Niger DHS shows some improvements in child health, but maternal health remains poor
Calverton, MD. According to the recently released 2006 Niger DHS Multiple Indicator Survey, vaccination for children has improved, but women’s fertility remains very high and there has been no improvement in maternal health since the last survey was conducted in 1998.
Childhood vaccination rates have improved, but continue to be of concern. Less than a third (29 percent) of children 12 to 23 months are fully vaccinated against tuberculosis, diphtheria, tetanus, polio, pertussis, and measles.
Most infants and young children are breastfed, but only half start breastfeeding in the hour following birth, as recommended. In Niger, only 14 percent of children younger than 6 months are exclusively breastfed. Half of children receive supplemental foods before beginning breastfeeding.
Malnutrition among children is high in Niger. Half of all children in Niger and 61 percent of children age 12 to 47 months are too small for their age.
Fertility rates in Niger remain very high: women give birth to an average of 7.1 children. The TFR, or total fertility rate, varies by residence and education. Uneducated women have an average of 7.3 children compared to 4.6 children on average for the most educated women. Women from Niamey have the lowest fertility, at 5.3 children on average, and those in Maradi have 8 children on average. Only 5 percent of women in union are currently using a modern contraceptive method.
Maternal mortality is also high in Niger. Per 100,000 live births during the period of 1996-2006, 648 women died from maternal causes. This number has barely changed since 1992, when it was estimated at 652 deaths per 100,000 live births. Niger’s maternal mortality rate remains higher than many of Niger’s neighbors, such as Mali, Cote d’Ivoire, Gabon and Togo.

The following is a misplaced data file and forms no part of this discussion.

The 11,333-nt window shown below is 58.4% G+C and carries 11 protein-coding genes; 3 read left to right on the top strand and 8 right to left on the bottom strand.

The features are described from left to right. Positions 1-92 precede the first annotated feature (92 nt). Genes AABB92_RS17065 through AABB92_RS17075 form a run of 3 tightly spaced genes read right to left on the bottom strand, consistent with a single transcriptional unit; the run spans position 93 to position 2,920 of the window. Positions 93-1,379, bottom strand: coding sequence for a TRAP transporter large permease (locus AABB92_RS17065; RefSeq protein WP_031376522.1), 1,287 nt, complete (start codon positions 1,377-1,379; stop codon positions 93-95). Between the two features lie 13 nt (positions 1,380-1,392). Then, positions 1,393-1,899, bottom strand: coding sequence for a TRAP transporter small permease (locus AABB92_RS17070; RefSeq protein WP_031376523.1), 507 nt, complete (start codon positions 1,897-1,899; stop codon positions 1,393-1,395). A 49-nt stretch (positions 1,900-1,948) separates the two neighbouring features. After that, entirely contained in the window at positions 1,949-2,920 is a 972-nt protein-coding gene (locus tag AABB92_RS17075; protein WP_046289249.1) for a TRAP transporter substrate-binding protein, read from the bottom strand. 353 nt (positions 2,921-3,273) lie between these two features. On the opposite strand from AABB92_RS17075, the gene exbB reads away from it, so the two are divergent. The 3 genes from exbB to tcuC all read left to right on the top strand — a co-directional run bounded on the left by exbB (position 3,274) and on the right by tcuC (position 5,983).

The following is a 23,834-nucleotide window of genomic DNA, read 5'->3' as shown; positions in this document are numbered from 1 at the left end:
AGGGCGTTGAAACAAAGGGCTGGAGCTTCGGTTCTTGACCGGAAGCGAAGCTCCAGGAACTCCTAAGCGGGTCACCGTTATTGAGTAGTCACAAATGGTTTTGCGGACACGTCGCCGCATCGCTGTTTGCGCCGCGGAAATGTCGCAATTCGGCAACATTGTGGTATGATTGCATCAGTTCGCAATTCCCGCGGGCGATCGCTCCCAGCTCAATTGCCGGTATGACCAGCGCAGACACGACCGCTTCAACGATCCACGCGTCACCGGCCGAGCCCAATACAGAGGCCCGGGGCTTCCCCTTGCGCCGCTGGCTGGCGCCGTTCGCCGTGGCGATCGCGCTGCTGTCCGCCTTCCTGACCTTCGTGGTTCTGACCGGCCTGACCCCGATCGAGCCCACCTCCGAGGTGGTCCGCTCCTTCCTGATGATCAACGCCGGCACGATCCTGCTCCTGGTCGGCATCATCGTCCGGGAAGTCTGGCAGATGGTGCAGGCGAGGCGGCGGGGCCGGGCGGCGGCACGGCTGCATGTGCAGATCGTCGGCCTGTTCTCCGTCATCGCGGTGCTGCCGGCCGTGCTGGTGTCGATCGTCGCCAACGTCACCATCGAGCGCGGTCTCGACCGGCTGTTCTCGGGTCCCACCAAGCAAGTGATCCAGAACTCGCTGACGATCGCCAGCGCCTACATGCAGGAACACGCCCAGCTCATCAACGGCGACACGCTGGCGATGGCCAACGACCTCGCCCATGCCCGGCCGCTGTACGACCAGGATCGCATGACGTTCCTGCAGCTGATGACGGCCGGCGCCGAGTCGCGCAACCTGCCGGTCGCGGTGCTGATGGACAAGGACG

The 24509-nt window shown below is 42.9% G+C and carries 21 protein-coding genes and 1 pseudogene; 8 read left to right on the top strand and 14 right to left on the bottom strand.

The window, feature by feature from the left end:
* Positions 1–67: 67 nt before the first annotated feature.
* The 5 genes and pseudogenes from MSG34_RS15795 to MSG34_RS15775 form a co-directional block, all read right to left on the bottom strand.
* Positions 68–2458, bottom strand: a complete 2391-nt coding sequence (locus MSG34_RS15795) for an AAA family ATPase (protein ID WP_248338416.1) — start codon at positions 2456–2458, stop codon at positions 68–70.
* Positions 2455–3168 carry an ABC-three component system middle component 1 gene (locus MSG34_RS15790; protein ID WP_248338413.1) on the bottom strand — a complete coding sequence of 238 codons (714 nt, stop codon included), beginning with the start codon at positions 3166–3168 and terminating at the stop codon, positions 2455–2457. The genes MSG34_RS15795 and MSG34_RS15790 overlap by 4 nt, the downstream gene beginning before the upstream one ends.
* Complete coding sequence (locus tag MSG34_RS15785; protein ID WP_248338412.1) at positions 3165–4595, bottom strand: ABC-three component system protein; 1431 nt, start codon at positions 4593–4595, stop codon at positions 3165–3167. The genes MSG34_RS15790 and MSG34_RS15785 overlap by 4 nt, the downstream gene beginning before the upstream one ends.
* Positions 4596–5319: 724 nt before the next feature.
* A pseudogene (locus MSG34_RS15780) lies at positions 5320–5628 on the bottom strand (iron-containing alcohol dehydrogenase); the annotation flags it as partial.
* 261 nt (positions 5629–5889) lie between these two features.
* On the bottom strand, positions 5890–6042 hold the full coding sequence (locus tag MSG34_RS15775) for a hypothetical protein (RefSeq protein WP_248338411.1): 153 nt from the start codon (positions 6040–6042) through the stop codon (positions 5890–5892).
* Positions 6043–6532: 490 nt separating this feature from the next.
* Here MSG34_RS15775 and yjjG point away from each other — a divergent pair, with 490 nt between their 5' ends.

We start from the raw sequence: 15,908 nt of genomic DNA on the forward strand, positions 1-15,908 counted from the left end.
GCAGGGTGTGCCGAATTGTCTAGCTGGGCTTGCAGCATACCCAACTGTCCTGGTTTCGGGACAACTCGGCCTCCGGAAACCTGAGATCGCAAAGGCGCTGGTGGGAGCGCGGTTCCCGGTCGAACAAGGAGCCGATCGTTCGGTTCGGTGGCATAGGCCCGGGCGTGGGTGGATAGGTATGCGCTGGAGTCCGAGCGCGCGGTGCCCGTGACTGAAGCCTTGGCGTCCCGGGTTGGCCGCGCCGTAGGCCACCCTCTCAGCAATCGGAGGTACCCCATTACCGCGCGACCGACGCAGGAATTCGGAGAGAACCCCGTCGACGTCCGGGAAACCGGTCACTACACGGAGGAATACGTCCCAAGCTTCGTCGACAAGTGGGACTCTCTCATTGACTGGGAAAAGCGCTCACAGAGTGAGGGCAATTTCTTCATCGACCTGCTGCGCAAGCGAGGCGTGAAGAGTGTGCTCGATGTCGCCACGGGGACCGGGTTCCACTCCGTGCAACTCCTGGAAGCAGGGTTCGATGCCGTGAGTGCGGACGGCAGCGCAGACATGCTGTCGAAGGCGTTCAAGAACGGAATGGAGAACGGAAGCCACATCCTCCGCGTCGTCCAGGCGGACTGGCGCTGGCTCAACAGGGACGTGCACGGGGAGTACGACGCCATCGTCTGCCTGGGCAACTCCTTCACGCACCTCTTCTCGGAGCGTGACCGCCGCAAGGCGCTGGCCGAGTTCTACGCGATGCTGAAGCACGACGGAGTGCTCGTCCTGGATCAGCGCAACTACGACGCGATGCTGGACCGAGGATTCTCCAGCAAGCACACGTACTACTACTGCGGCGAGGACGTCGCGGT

Only 17 percent of births take place in a health facility, and only a third of births are assisted by a trained health professional. Assisted deliveries have decreased from 44 percent in 1998 to 33 percent in 2006. Three quarters of women in rural areas give birth without trained professional assistance, compared to 21 percent in urban areas. The majority of the wealthiest women had professional assistance at childbirth.
Less than one percent (0.7) of men and women ages 15 to 49 in Niger are infected with HIV. Most adults, 83 percent of women and 95 percent of men, have heard of AIDS. Only 13 percent of women and 19 percent of men, however, know that using condoms and limiting sexual relations to one non-infected partner reduces the risk of contracting HIV. Similarly, few adults reject the most common myths about HIV/AIDS. One woman in ten knows that AIDS can be transmitted by breastfeeding and that the risk can be reduced through special drugs during pregnancy.
The 2006 Niger DHS Multiple Indicator Survey, also known as the 2006 Enquête Démographique et de Santé et à Indicateurs Multiples (EDSN- MICS III), is a nationally representative survey of 9,223 women age 15-49 and 3,549 men age 15-59. The EDSN-MICSIII was implemented by the Institut National de la Statistique (INS) with technical assistance from Macro International, Inc. with the collaboration of the Centre de Recherche Médicale et Sanitaire (CERMES) for HIV testing. The survey was implemented with the financial support of UNICEF, USAID, UNFPA, UNDP through the Programme Bonne Gouvernance et Croissance Mieux Répartie, WHO, and the World Bank by means of the Coordination Intersectorielle de Lutte Contre les IST/VIH/SIDA (CISLS). Data collection for the EDSN-MICS III was conducted from January to May 2006.